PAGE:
FARMINGTON -- Changes are coming to city leadership this election cycle.
Mayor Scott Harbertson is stepping down and Councilman Jim Talbot is running unopposed to replace him, leaving three of five city council positions up for election.
The mayor's wife, Kristen Harbertson, opposes Doug Richard Anderson in one council race for a two-year seat, to finish the term originally started by Nelsen Michaelson. Michelson took a new job out of town and was replaced by Cindy Roybal, who has opted not to seek re-election.
The other race for two four-year seats is headed by incumbent John Bilton, with former councilman Rick Dutson, Jeffrey Steele and Planning Commissioner Brigham Mellor rounding out the field.
The election is set for Tuesday, Nov. 5.
Bilton is the only incumbent in the race and he said he's seeking another four-year term because he can help strike the delicate balance between preserving the city's heritage and small town charm, while fostering growth and development. He lists the city's priorities as continued commercial development surrounding Station Park, growth with a manageable flow of traffic, plus preservation of the city's historic downtown.
Steele is making his first bid for office. The 38-year-old attorney says Farmington is at a cross roads and needs thoughtful planning and smart development to preserve its unique character.
The BYU law grad opposes the West Davis Corridor. He says it will only result in more noise and air pollution, will harm wetlands and wildlife and ignores the investment already made in mass transition.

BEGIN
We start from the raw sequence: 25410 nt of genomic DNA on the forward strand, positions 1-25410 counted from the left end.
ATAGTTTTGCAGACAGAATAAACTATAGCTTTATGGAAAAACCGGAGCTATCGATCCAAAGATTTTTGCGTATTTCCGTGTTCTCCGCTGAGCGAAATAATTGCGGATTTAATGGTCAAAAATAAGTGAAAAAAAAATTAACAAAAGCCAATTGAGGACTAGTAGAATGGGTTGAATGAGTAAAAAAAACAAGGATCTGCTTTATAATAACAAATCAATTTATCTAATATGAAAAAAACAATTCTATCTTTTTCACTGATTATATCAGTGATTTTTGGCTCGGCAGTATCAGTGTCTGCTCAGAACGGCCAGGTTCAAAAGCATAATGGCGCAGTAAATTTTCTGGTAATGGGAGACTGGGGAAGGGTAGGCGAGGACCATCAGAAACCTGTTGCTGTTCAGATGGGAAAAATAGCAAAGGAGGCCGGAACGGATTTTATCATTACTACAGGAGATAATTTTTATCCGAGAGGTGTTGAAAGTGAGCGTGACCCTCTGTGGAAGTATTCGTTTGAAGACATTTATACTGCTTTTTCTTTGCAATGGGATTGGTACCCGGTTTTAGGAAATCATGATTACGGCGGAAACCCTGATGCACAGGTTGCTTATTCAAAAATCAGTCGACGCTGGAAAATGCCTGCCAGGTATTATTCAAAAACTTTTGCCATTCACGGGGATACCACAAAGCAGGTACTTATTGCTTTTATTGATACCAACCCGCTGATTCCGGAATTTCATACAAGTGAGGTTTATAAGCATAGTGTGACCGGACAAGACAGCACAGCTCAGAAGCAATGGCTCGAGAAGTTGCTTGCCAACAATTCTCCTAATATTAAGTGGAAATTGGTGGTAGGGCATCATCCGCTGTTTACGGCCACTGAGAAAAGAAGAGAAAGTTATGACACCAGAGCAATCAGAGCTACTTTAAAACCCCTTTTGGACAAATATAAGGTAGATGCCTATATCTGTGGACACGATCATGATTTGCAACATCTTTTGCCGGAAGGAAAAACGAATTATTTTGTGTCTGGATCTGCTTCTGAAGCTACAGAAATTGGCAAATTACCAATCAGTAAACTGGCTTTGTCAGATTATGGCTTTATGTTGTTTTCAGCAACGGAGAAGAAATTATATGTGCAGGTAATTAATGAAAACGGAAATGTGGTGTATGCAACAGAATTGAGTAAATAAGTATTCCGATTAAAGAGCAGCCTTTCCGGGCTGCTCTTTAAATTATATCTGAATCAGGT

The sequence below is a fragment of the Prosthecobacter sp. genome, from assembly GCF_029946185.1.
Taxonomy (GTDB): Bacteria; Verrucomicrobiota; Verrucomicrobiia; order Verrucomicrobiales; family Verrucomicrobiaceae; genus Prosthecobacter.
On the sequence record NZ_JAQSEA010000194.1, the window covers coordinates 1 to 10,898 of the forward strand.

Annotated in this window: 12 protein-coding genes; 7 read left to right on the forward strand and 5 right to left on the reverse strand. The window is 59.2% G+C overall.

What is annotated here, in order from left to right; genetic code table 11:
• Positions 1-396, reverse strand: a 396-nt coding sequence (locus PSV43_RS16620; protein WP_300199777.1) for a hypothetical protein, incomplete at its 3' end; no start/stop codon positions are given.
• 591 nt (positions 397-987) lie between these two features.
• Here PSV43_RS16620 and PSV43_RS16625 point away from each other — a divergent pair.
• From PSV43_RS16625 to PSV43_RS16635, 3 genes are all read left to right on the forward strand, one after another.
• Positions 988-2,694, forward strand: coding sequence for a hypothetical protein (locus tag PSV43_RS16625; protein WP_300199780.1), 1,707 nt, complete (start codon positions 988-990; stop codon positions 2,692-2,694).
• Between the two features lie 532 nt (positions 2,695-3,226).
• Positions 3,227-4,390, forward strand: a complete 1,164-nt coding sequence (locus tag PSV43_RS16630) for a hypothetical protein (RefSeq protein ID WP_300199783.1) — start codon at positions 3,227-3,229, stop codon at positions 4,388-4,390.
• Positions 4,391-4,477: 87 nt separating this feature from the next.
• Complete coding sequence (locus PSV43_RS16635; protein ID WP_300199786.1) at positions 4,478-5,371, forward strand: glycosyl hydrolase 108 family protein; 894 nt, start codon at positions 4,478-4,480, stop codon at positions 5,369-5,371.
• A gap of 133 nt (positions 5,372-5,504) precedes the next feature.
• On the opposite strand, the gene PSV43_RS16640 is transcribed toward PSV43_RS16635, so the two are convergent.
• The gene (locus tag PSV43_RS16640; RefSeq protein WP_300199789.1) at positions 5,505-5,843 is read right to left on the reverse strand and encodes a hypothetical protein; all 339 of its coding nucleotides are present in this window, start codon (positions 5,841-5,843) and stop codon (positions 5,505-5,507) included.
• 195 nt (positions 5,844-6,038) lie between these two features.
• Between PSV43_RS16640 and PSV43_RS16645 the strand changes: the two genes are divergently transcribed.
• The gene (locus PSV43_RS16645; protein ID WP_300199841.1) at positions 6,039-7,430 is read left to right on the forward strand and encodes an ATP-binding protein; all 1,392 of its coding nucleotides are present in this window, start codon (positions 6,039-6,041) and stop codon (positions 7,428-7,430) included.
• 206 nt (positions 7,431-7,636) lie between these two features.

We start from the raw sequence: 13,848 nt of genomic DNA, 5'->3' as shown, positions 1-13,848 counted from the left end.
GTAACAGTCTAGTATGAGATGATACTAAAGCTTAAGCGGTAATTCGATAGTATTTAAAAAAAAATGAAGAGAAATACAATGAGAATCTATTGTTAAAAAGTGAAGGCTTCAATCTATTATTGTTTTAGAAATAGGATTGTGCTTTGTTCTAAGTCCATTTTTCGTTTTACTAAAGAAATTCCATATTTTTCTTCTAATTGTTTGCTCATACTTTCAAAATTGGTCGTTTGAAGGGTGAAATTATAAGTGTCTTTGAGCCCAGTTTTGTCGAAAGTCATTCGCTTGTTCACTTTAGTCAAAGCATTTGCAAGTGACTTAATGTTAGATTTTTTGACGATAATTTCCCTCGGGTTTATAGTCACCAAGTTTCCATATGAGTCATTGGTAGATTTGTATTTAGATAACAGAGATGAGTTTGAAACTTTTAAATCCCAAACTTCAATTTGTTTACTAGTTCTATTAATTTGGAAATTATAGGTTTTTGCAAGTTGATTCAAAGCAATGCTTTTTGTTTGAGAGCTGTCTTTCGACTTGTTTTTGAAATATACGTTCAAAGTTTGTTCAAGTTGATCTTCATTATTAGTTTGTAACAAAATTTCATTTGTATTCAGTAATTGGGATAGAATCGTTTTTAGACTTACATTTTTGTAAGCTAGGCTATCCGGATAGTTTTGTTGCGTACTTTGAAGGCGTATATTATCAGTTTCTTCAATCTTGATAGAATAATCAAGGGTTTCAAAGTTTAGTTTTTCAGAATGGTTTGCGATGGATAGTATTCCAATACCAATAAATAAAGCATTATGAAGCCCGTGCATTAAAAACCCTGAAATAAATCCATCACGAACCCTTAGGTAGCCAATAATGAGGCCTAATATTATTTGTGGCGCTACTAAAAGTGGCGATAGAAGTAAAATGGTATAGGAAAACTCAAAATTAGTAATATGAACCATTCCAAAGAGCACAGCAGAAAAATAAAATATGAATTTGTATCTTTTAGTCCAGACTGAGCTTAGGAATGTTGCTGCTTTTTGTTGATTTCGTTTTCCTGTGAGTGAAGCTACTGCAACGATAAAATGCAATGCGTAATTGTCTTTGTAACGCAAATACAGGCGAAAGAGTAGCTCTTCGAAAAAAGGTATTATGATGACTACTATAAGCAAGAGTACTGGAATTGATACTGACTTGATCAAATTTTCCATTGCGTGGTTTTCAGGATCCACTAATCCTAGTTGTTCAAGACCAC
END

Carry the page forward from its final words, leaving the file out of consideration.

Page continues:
Dutson is seeking a return to office after stepping aside for two years, following eight years of service. The construction company owner says the city needs a large park to include sports fields and trails. He said it's time to put a sports facility in place in the community, a plan that has recently been discussed by the council.
He also points to property north of Station Park as being critical as development plans come forward for that area. He says he would like to see an upscale office environment in the area.
Mellor is making his first bid for office. The 31-year-old economist for the Economic Development Corporation of Utah says successful development is a priority as the city moves forward. He doesn't think current plans for development north of Station Park make any sense, with discussion of a McDonald's north of Park Lane Village, with a drive thru that has some stirred some controversy.
"I don't have a problem with McDonalds nor parking lots, but I did have a problem with the fact that it didn't meet the highest and best use for that land by having a drive thru. The developer could put something that at location that is equally as successful as a McDonalds but still meet the use the ordinance was intended to protect," Mellor said.
Harbertson, 51, said she is running to give back to the community and continue the positive momentum sustained during her husband's administration. She vows to stand up to developers and to tackle the big issues head on. She has been serving as an advisor to the Farmington City Council.
Addressing the question of why people should vote for her, Harbertson answered in the third person.
"The citizens of Farmington deserve someone who will have their best interest in mind when facing tough issues. She has a great sense of humor and thinks outside the box," Harbertson said.
Anderson says he has a passion for Farmington and wants to preserve that local quality of life for future generations. He says the city can move forward with better land use management and planning.
"I share the concern that our city planning is headed in the wrong direction, especially with the West Davis Corridor, which is bad for Farmington, whether the freeway is on Shepherd Lane or Glovers Lane. As a city council member, I will preserve our future quality of life through better land use planning. I support a better alternative, the shared solution," Anderson said.
Anderson, 35, is a senior manager for JC Penny. He and his wife Katie are the parents of five children.